Emma’s lips twitched bitterly and her blue eyes hardened. “Your father made quite some money on the market today. It’s up to him to decide how long he will be celebrating in the pub, Florence.”

“It’s not fair,” she complained. “Why do we never get to go to the pub?”

“Because,” said Elsie smartly, “it’s not what proper ladies do.”

The mother glanced at her eldest daughter, lifting her eyebrows in mock surprise. “My my, Elise; you’ve been listening.”

“I do hear what you say, Mother,” she replied sharply, biting her tongue to refrain from adding, “But it doesn’t mean I agree with your rules.” Elsie was feeling a tad defiant these past couple of hours. After getting reprimanded by first John, then her father and lastly her mother, it was not a great accomplishment to provoke her. Her fight with Minnie and the realization that visiting the perfumery would be difficult from now on did not, as could be expected, help clear her mood. It was as if there was a dark, swollen cloud hanging over her head, pregnant with rain. Elsie wondered what she could have possibly done so wrong in God’s eyes. Had it been her selfishness? Her spite? Her lust? Any of those three would have sufficed to call upon His wrath, surely. When she had committed the sins, she had not thought that the sacrifice would be so great.

Sunken deep into her thoughts, Elsie grabbed hold of a pair of shabby trousers and inserted the needle, nearly pricking her thumb. “Mother,” she said absentmindedly, “when did you and Father start courting?”

Emma continued sewing. “You know the story. Why ask?”

“I just wondered what it was you got each other during celebrations,” Elsie admitted.

“I don’t believe that’s of relevance to you.” Emma laid down the blouse, stroking the stitches she’d made. “Nor,” she added, “is the current war between the French and the Prussians, if that was the next subject you were going to mention.”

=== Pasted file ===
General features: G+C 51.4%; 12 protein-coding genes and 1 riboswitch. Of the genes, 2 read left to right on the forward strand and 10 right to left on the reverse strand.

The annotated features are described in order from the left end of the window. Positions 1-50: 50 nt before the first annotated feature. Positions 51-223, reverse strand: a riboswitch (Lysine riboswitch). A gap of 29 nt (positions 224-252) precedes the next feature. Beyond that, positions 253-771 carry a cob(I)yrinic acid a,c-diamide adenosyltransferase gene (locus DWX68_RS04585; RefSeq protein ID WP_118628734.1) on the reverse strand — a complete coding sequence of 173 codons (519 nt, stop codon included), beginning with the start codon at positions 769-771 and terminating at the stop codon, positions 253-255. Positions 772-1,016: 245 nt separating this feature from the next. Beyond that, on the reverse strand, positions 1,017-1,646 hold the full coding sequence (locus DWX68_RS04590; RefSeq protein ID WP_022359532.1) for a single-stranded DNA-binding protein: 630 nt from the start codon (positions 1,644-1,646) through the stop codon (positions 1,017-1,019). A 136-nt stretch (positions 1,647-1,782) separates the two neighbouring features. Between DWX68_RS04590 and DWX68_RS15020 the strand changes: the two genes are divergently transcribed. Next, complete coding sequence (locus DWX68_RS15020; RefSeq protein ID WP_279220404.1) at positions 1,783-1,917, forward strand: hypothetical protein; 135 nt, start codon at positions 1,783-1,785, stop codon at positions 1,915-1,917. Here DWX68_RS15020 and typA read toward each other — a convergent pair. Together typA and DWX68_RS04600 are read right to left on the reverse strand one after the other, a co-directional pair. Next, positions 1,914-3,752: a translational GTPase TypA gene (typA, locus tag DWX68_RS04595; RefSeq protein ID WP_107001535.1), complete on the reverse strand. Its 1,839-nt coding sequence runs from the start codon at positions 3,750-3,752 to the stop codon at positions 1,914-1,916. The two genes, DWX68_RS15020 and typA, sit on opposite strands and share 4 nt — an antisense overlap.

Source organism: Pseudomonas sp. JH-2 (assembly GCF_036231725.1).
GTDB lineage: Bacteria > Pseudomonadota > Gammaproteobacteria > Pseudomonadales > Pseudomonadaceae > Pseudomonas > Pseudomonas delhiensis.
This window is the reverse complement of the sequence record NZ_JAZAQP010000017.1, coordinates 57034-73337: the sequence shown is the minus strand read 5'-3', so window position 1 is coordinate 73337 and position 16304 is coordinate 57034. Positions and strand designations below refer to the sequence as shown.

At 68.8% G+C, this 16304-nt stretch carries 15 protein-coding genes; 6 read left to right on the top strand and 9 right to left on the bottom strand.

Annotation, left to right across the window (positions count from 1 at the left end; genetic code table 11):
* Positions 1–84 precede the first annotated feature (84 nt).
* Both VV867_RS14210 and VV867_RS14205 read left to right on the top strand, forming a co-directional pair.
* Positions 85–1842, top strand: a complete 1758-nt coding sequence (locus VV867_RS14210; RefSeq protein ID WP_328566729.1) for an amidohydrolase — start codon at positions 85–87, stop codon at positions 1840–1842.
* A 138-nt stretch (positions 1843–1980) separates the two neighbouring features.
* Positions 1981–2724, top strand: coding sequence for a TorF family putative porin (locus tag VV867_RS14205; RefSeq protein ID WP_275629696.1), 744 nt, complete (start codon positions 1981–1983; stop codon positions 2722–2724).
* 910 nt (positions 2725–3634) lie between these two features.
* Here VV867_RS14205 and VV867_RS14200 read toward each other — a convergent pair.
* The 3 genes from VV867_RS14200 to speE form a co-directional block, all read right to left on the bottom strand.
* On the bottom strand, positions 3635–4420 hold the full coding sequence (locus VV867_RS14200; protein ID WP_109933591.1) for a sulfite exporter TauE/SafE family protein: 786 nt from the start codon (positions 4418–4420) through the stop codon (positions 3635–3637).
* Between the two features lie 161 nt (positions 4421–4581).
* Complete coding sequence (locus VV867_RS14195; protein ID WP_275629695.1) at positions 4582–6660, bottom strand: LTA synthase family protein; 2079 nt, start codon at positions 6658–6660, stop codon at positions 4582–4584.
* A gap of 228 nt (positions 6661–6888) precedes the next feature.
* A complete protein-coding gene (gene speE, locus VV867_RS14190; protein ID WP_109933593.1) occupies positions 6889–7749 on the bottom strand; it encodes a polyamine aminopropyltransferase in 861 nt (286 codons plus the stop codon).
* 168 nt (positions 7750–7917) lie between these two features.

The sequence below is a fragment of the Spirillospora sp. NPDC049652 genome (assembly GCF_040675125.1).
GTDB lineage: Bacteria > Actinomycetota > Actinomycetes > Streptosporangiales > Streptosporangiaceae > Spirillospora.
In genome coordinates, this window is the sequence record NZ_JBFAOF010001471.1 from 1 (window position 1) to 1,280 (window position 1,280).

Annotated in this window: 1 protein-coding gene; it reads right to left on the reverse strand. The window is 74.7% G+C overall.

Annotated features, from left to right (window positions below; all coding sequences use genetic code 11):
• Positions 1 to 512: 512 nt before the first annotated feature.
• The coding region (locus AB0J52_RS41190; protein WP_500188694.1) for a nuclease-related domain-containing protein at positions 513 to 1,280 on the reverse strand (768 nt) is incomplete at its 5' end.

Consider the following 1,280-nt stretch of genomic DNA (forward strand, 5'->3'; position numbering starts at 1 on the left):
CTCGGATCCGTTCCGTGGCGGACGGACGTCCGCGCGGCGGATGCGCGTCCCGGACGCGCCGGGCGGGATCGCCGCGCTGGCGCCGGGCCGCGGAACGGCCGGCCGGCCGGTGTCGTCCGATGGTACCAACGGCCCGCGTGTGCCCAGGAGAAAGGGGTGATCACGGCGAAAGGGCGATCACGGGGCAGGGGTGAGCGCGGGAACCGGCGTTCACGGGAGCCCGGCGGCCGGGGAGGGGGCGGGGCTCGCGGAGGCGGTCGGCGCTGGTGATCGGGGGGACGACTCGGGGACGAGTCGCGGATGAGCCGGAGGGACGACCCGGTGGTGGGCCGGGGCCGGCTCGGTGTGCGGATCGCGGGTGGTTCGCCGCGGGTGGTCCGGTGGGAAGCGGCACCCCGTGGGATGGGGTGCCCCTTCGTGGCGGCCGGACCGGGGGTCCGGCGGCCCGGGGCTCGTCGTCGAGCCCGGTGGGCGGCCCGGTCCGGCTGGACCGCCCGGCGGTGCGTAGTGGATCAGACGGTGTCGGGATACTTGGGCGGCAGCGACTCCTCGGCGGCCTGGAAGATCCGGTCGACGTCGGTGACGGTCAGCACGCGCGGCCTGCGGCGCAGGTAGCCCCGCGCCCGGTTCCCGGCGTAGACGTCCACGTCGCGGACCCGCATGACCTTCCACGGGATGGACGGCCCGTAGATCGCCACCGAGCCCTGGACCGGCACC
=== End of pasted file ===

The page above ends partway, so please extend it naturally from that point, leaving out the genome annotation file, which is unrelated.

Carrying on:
Elsie closed her mouth, a moody expression flitting across her face. “I believe it is important to talk about public matters.”

“War is not the business of women, unless it concerns their men,” replied Emma.

In response, the young maiden scoffed. “War concerns everyone! Men, women, children – it affects us all sooner or later. You believe in educating us to the best of your ability, Mother... so why not discuss such things more often?”

“Elise,” snapped her mother, her voice filled with righteous indignity, “do not dare question my authority.”

At once, the girl bowed her head. There was something demanding in a parent’s tone that one could never ignore, much as you longed to. It was why, even now, Elsie pinned her lips together and sowed, wishing silently upon a star that one day, everything would be different. But wishing on a star, as the poor knew, did not get you far. If you wished to have something, you had to earn it; work for it. One had to appeal to God and please Him by giving Him all they had. And maybe then, Elsie mused, things would take a turn for the better. Maybe then, she and August could court each other. Maybe then, she would be able to afford a servant to do this sort of work for her.

One day, surely.


I want to thank everyone for their support! You readers have been amazing. Your comments, votes and reads are really keeping me going! To those of you who haven't voted yet, I'd like to ask you to do so now - normally I would not be so demanding, but this is for the Quibblo contest. Again, thanks so much!

Love, Linde